The spotlight was so strong I could barely see anything from up there. The audience was a blur – I found that disconcerting. My mouth started going auto-pilot, reciting the speech as I’d written it, while I searched the white blur for faces, trying to gauge the audience’s reaction. Are they smiling? What are they thinking? Why can’t I see their faces?
And then halfway through, my mind went blank and all of a sudden I couldn’t remember what I supposed to say. I tried to shrug it off, and moved on to what I could remember, making minor adjustments to the speech as I went. I don’t think the audience could tell, but the judges certainly could – they all had copies of my original speech.
When I was done, the judges thanked me for my effort. And then came the question, “Korean drama and k-pop show only the good of our culture, but nothing of the bad. Can you talk about an aspect of Korean culture that you find negative or undesirable?”
I hadn’t expected a question like that. The contestant before me got ‘Why did you decide to learn Korean?’ and the one before her was asked to explain why, in her opinion, that K-pop is as popular as it is. I wouldn’t say those are easier questions per se, but they are much more straightforward in the sense that they don’t require as much tact, which is a pretty difficult thing to pull off in a language that you’re not really fluent in. I started panicking. Should I be honest? Can I be honest? What sort of answer are they expecting to hear?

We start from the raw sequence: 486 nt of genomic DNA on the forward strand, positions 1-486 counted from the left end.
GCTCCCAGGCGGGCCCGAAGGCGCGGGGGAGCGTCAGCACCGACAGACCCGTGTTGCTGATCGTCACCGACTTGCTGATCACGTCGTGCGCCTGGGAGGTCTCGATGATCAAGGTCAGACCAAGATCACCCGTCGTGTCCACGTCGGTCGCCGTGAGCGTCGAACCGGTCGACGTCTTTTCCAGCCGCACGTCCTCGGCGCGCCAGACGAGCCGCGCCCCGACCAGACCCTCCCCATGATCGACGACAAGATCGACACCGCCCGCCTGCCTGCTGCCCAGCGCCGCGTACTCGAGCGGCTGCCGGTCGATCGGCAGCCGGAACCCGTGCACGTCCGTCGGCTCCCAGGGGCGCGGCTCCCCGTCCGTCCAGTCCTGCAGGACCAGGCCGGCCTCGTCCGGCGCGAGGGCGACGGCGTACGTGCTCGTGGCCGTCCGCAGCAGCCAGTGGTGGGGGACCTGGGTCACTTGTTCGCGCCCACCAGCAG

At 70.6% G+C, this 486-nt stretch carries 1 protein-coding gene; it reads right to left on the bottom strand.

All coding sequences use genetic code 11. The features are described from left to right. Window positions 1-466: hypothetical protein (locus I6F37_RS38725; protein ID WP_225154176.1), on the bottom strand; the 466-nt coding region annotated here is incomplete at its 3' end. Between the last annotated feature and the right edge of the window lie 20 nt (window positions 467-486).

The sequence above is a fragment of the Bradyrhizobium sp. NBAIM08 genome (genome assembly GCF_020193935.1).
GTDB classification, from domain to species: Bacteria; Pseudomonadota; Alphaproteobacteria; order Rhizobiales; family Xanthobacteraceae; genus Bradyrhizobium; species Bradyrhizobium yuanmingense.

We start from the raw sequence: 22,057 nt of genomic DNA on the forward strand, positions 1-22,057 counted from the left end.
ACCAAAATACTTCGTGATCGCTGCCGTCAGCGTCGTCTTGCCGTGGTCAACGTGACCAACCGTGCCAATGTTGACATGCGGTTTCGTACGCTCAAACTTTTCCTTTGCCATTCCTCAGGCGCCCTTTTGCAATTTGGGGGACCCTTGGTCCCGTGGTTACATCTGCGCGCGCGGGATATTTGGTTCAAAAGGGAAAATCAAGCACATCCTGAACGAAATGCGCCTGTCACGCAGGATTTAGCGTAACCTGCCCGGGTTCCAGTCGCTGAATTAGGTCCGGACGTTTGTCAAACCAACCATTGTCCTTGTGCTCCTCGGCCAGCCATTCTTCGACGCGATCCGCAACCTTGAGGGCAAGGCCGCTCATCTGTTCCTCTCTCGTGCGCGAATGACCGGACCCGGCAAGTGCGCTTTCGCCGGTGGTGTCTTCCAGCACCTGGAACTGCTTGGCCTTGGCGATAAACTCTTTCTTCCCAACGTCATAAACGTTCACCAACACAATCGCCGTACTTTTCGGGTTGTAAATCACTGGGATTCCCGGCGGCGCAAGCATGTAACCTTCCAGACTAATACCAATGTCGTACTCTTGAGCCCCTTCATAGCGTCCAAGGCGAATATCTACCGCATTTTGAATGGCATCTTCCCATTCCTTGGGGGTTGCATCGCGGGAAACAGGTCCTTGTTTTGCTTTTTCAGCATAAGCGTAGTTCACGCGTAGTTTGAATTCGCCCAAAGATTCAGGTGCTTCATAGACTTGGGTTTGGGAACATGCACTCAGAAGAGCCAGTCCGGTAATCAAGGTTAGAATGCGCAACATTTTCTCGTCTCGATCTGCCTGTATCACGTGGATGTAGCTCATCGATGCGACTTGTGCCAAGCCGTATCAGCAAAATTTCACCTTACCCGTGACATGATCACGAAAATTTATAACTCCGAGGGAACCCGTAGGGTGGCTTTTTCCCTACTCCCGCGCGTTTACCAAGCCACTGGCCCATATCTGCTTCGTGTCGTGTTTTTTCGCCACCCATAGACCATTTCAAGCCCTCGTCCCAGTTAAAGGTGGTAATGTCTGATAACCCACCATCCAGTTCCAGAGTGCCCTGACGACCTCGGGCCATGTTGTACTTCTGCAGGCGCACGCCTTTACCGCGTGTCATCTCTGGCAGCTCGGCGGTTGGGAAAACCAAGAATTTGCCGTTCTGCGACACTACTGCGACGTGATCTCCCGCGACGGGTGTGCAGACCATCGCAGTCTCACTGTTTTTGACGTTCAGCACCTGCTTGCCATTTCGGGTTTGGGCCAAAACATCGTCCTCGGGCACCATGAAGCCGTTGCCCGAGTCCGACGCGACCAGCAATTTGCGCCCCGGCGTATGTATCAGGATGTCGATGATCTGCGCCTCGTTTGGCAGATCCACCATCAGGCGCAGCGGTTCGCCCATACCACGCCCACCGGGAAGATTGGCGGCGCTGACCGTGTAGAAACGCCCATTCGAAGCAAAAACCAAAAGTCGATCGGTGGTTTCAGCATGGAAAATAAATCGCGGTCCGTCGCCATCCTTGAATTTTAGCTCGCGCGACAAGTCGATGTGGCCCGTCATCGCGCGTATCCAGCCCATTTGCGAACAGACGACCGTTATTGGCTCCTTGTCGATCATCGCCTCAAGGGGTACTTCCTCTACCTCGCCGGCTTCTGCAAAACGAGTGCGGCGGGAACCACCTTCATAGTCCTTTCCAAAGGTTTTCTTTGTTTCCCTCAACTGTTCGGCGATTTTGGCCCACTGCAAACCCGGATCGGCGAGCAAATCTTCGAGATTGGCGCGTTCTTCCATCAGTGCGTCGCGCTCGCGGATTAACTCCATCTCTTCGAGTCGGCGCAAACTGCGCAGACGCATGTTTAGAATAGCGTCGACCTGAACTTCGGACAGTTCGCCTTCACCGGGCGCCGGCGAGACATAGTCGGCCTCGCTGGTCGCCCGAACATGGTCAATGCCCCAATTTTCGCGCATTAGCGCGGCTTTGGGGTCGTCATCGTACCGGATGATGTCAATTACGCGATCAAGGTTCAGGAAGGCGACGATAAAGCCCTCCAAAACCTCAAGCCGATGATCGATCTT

And then, aware that everyone is waiting for my answer, I said that the workplace culture in Korea seems to promote working overtime, which is a great source of stress for working adults, and that while it is understandable considering Korea has had to grow as rapidly as it had in the recent decades, it is a bit sad… In far fewer words.
I didn’t like how I did at all. I said maybe five sentences, and for the rest of the event, all I could think about was how I wished I’d worded my sentences differently. Provided more elaboration. Or a different, more interesting answer. Somehow my performance for the Q&A session mattered more than my speech – at least, to me. I did okay with my speech. I didn’t stutter, and while I did forget a few sentences, I was able to recover from it relatively smoothly.
But anyone can memorise a script and recite it. Impromptu speaking, though – that’s the real test. And I’d failed it. In my opinion, at least.
After the Competition
I won the 대상 (grand prize).
Yet as I stood on the stage to receive the trophy, all I could feel was shame and numbness. I felt as if I didn’t deserve it. I was still thinking about the Q&A session. Nothing else seemed to matter. All I wanted in that moment was to go home.
I know my disappointment seems vastly disproportionate considering the cause. It was probably my anxiety (among other things) talking, and believe me, I do see how ridiculous it is. It makes me mad, because it robs me of the ability to enjoy something I’d worked so hard to attain.
I could sugarcoat this and tell you that it’s the best thing I’ve ever done, and that it completely changed my perspective on language learning. That it shattered all my insecurities and I’m now super confident in my Korean speaking skills. But I won’t, because we both know that’s not true.
Still, it wasn’t all bad. At least I lived to tell the tale. That must count for something, right?
And that realisation I had with the Korean emcee – that’s going to stay with me for a while. Now I have something to reassure myself with whenever I get insecure about my speaking skills – anyone can make mistakes. If native speakers can get away with them, so can I.
Would I do it again? I’m not sure. I fell sick immediately after I got home. I had a headache that eventually turned into a migraine, and then a fever that lasted a day. I also lost my appetite, and didn’t regain it until 2 days after the event. Even now, just thinking about that day makes me feel like throwing up a little.
Maybe I’m just not cut out for this. But that’s okay. I’m glad I did it anyway.